Reintegrate the financial services sector into polite society. Reigniting economic growth through job creation is Lord Hills main objective in his push towards the creation of a European Capital Markets Union. It may seem a far-fetched target, if one listens to the majority of voters opinions on the way the City of London operates. With the electoral campaign in the UK heating up, and the tangible risk of a vote on Europe should a Conservative coalition emerge, the European Commissioners ambitions may be short-lived. A Brexit would dent his effort of presenting London as a gateway for investment across the world into the European Union. London is an asset to the wider European economy: from the City, investment flows out across Europe. There is more than 2 trillion dollars of lending from UK banks into other European countries and over a third of UK private equity fund investment goes elsewhere in the EU, Hill told a Canary Wharf audience gathered at Thomson Reuters today. Such a vital centre of expertise excellence has to be supported by financial stability, a fundamental prerequisite to achieve employment and economic growth. The challenge is to strike a balance between the implementation of international regulations and the encouragement of a healthy risk appetite.
This is a balance that the financial system is spontaneously seeking, as proved by the unstructured development of unregulated platforms in the disruptive technology space, for example. Lord Hill has yet to prove that the markets natural strive to improve capital flows can be harmonised without being repressed, and can be standardised without preventing market niches reaching their full potential. With nearly 24,000 Europeans out of work, there is a sense of urgency. The 350 billion euro investment plan launched by the Juncker Commission, the free trade agreement, the push to expand the single market in structural areas such as energy, digital services and the Capital Markets Union, are going in the right direction. In order to reintegrate the financial services sector into polite society, as Hill puts it, a true single capital market has to tackle financing of SMEs: trade credit, venture capital and new sources of funding such as peer-to-peer lending and crowd funding. Corporate governance issues span the entire corporate world: from SMEs, large companies and financial institutions. An inclusive policy will have to put a hand on financial structures: bank versus bond finance; equity versus debt finance; and short versus long-term finance, including infrastructure finance. The inclusion of institutional investors such as pension funds and insurance in infrastructure investment is a key priority in Hills plans. However, regulatory disorders arising from the regulation of banks, pension funds, life insurance companies and other financial institutions must be addressed, as many in the Canary Wharf audience observed.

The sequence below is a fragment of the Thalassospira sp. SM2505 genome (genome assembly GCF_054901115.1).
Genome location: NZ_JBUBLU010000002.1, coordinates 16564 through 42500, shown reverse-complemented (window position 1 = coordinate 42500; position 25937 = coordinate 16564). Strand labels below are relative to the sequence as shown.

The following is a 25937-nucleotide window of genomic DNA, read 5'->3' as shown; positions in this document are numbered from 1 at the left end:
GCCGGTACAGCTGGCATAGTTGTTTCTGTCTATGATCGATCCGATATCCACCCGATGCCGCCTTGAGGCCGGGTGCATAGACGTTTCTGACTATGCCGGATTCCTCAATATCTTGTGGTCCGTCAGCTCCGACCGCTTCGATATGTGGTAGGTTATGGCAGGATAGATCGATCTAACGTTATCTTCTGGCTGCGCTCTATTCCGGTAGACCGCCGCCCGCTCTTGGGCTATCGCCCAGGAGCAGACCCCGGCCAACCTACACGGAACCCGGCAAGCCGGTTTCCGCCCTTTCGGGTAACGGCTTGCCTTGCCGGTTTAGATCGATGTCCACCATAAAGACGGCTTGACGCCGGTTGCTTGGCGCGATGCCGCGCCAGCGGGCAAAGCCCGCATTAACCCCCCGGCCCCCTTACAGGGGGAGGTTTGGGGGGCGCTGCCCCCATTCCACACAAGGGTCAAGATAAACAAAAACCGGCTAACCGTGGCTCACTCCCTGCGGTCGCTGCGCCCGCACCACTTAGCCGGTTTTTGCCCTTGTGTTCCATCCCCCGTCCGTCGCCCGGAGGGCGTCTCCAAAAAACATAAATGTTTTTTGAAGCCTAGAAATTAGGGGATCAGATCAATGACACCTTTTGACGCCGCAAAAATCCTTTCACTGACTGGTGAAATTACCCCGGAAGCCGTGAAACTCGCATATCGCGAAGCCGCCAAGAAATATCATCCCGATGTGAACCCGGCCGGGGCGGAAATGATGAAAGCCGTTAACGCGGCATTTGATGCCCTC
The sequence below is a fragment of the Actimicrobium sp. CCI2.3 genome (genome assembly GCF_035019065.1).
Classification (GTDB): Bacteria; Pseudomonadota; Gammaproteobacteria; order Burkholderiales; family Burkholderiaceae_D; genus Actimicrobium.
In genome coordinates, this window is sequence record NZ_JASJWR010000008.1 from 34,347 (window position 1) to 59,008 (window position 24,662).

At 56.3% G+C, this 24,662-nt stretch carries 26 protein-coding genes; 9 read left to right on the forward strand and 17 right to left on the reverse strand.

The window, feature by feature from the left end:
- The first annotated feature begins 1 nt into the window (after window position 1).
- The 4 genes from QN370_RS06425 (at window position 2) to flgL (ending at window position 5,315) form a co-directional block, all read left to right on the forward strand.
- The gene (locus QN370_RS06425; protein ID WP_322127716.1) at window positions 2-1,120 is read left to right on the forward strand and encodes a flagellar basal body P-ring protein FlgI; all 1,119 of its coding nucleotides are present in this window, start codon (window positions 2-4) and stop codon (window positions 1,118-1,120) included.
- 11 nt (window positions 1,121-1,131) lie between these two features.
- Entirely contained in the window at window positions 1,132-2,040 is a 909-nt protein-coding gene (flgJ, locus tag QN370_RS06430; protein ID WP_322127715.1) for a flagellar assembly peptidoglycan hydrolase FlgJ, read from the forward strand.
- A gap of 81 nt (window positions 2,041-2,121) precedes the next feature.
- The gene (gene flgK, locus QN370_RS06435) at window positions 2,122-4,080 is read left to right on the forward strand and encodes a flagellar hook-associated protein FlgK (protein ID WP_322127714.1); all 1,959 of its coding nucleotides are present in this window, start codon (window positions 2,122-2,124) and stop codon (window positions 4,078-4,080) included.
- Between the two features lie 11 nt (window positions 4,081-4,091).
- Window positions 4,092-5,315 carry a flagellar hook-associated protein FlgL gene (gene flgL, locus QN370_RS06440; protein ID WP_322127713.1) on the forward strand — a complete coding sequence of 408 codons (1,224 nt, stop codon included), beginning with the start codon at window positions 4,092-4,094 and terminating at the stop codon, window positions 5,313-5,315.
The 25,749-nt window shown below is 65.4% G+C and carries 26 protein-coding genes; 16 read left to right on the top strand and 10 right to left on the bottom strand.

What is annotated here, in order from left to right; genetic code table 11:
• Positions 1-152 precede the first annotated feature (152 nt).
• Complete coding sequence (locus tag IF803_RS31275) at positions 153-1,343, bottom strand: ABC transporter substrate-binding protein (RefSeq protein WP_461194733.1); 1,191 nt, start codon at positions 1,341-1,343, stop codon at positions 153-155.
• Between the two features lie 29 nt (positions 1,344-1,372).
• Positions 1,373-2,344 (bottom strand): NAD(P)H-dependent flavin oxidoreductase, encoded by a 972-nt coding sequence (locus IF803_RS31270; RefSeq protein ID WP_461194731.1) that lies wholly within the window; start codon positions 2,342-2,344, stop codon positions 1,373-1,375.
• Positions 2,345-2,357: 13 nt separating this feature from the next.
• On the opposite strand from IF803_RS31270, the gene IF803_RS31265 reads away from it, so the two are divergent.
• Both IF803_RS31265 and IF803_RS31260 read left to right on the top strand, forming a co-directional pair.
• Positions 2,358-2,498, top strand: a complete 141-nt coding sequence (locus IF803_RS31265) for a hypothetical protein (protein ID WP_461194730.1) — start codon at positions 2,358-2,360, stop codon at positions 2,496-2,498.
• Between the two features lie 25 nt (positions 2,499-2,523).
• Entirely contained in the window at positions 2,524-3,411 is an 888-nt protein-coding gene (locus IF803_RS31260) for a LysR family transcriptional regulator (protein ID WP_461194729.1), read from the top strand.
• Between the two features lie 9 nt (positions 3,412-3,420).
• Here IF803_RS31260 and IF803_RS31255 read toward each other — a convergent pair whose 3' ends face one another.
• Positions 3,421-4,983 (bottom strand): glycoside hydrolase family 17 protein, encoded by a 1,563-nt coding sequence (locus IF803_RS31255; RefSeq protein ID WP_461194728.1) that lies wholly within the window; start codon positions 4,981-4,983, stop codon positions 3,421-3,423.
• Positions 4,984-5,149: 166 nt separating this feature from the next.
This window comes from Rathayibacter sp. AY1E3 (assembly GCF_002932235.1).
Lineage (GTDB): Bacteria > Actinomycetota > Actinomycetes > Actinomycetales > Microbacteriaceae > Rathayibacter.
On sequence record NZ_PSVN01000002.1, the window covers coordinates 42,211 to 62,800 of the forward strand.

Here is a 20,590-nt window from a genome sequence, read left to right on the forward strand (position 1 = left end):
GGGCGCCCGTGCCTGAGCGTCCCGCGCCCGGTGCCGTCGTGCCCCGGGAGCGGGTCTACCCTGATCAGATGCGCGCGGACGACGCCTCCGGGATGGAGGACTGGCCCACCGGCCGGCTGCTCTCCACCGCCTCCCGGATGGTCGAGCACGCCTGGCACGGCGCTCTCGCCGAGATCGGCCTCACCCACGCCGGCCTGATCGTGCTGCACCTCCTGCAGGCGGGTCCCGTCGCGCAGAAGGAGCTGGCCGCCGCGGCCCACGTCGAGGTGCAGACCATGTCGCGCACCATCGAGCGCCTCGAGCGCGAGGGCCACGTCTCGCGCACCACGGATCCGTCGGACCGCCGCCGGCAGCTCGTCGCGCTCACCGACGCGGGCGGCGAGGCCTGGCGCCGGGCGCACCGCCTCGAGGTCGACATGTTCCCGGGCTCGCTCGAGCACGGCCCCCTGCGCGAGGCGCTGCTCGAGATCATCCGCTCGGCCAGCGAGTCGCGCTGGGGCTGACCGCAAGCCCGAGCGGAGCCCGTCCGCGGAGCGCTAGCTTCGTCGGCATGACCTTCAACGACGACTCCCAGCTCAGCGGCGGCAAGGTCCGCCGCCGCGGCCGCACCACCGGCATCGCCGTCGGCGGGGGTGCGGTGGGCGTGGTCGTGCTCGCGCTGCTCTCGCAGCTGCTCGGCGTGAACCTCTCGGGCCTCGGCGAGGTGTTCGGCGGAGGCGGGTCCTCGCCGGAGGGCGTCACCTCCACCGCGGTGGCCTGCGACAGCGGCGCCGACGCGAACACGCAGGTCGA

This has to be a project for all 28 member states, and Hill claims to have support from across the European Union. In particular, it may offer ready-to-go solutions for countries where the capital markets are yet to be developed, such as the Eastern European countries. As the ongoing roadshow of the pan-European private placement market is proving these days, it may be more of a challenge to try to harmonise documentation and procedures for existing, successful private placement markets such as the ones thriving in Germany, France and Italy. It is not another Banking Union for European members only, because it addresses a different set of challenges, Hill clarified. The Capital Markets Union is about eliminating obstacles to cross-border investment, giving funds to where they can be most productive. It is about complementing the role of banks, not displacing them. And it is about increasing the choices for financing at different stages of the life-cycle of businesses.
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